Tailored flooding data set for Fernandina Beach
Image via Wes Wolfe.

fernandina beach city hall
The goal is to provide accurate warnings and severity predictions of flood events.

You can predict the tides until the sun implodes, but pegging the water level isn’t so easy, especially in our era of accelerating climate change and sea-level rise.

A multiorganization effort to do something about that resulted in Fernandina Beach becoming a hub for the Southeast Coastal Ocean Observing Regional Association (SECOORA) and the National Oceanic and Atmospheric Administration’s (NOAA) water-level monitoring and forecast system.

Similar work in South Carolina showed results.

“For example, Sullivan’s Island, they’ve established on our website a caution threshold and a flooding threshold as opposed to the NOAA site, which is a national-scale site that provides the same data for all communities,” said Nicole Elko, science director for the American Shore and Beach Preservation Association (ASBPA). “What we’ve been doing with this project is providing customized thresholds for each community.”

Also involved with the project are experts from Florida Atlantic University, Florida International University and Georgia Tech, among other places.

“The NOAA sensor is there (at the marina), and we chose this location because you have the NOAA station there already,” Elko said at Tuesday night’s City Commission meeting. “Unlike many other coastal communities in the Southeast, you all actually know what your water levels are because NOAA has a station in your town. There are so many towns up and down the whole East Coast and the Gulf of Mexico … that don’t have a tide gauge anywhere near them, so they’re really in the dark as to what their water levels are at any given time.”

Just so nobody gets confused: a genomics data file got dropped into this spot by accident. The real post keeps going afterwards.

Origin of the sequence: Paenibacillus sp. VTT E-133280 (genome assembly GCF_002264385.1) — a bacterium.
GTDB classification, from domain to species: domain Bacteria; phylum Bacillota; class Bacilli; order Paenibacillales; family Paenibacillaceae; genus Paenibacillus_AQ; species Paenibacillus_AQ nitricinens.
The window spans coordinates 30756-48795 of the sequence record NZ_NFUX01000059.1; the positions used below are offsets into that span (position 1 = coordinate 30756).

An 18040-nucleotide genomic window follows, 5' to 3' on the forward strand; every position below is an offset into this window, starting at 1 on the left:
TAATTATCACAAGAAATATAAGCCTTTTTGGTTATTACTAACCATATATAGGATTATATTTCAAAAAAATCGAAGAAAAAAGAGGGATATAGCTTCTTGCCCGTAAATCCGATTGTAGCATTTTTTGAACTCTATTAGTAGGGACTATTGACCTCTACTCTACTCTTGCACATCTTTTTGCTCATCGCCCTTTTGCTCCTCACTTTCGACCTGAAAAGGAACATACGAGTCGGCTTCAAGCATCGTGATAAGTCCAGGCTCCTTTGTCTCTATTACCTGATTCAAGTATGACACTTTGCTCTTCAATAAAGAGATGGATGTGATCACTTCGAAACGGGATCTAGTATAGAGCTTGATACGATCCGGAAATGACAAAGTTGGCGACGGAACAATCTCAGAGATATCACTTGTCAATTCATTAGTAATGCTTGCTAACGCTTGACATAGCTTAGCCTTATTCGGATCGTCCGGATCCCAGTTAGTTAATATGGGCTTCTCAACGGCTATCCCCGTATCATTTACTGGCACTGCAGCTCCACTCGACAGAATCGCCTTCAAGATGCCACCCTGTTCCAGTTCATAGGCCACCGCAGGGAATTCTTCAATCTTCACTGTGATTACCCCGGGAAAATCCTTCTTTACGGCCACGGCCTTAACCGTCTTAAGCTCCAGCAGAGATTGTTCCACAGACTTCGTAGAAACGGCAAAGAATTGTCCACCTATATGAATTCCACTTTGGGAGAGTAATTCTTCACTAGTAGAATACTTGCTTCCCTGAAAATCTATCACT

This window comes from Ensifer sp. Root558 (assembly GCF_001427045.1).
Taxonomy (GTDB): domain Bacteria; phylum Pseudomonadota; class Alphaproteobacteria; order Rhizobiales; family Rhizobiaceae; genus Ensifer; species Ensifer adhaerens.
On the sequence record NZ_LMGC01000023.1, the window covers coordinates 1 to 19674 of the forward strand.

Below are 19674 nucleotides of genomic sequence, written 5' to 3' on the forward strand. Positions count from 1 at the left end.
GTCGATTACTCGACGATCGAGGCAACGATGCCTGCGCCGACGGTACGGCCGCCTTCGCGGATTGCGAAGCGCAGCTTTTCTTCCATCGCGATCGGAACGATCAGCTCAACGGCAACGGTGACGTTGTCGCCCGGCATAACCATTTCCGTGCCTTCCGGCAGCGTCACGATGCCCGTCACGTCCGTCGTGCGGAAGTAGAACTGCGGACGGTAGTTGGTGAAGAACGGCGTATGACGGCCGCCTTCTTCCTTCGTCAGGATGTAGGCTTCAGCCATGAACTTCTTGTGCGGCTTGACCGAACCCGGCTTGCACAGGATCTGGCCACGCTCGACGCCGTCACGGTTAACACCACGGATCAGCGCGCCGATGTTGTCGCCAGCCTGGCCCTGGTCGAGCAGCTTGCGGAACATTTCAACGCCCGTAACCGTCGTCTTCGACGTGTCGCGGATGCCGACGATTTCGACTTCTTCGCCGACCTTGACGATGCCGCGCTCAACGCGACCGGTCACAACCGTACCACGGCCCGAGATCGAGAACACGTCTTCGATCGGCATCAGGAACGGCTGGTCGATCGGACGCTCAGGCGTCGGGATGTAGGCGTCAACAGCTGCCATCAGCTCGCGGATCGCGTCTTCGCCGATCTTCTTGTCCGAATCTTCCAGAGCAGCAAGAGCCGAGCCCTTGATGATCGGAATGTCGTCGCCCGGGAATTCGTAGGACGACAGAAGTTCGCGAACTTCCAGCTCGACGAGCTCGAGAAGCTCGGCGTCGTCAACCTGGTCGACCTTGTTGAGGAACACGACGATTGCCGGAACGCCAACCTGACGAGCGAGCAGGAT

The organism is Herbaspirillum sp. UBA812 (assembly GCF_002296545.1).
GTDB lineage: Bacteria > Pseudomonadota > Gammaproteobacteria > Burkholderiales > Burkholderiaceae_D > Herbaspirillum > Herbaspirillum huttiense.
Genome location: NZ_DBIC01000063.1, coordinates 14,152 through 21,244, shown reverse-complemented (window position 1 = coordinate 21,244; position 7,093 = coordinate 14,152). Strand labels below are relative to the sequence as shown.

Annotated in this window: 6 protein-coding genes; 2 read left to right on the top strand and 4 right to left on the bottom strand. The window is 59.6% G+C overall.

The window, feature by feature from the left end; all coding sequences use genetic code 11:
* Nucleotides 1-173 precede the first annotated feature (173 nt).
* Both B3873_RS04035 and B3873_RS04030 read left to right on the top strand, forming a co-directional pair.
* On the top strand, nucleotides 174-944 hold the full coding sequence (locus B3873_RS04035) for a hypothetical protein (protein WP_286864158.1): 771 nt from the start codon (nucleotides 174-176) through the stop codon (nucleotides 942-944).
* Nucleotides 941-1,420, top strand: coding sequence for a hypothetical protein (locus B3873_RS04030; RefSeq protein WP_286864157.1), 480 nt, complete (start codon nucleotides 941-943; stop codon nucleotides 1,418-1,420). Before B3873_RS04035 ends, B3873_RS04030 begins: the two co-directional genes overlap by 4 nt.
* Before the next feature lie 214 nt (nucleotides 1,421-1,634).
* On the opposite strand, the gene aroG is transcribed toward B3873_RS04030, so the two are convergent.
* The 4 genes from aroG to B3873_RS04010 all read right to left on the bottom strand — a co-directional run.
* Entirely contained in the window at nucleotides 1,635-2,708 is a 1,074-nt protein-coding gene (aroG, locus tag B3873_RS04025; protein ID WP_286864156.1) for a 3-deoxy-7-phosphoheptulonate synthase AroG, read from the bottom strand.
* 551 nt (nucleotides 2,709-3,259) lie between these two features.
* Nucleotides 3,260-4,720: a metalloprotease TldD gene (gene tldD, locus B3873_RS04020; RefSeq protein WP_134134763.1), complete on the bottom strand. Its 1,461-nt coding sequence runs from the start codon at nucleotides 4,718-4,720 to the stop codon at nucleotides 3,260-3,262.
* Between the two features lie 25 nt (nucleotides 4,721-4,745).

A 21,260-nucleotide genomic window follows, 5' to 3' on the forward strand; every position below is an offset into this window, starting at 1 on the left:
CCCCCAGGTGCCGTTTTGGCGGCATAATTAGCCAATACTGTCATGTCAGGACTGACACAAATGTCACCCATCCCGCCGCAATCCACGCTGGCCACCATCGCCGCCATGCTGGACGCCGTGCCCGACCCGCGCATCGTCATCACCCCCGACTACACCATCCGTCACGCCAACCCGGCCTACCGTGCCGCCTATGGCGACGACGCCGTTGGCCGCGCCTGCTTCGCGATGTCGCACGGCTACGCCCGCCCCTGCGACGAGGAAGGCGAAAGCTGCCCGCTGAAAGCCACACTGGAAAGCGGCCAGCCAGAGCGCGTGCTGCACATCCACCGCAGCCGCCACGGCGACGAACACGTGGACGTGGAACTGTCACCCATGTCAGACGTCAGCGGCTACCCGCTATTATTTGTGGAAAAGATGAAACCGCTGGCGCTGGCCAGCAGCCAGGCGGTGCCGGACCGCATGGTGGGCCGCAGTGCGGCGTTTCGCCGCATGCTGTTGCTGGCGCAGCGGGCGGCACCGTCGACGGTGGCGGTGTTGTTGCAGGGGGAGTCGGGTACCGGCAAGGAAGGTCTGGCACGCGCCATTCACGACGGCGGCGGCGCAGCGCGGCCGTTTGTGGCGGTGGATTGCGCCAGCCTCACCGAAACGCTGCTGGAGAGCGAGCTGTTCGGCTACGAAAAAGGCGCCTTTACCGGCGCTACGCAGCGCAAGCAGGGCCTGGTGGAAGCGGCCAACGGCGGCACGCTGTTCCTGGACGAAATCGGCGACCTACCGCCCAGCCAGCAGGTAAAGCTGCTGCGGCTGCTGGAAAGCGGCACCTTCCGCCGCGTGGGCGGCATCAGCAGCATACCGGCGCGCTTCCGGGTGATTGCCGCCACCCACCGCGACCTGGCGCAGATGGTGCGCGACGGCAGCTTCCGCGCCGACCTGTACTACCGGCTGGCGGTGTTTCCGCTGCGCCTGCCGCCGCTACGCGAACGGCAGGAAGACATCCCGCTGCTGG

The sensors’ function is to collect reliable data that can be used to pinpoint where flooding will happen and its severity.

“Giving some security to the community, to the Mayor, at night when we have coastal flooding events, to know what their water levels are, is one real goal of this project,” Elko said.

Each sensor team handles its own outreach — people can see what her team is up to at dashboard.hohonu.io. The five-year project will allow the city to receive notifications when water reaches those caution and flooding thresholds.

Mayor Mike Lednovich thanked Elko and urged her to keep up the good work.

Wes Wolfe

Wes Wolfe is a reporter who's worked for newspapers across the South, winning press association awards for his work in Georgia and the Carolinas. He lives in Jacksonville and previously covered state politics, environmental issues and courts for the News-Leader in Fernandina Beach. You can reach Wes at [email protected] and @WesWolfeFP. Facebook: facebook.com/wes.wolfe


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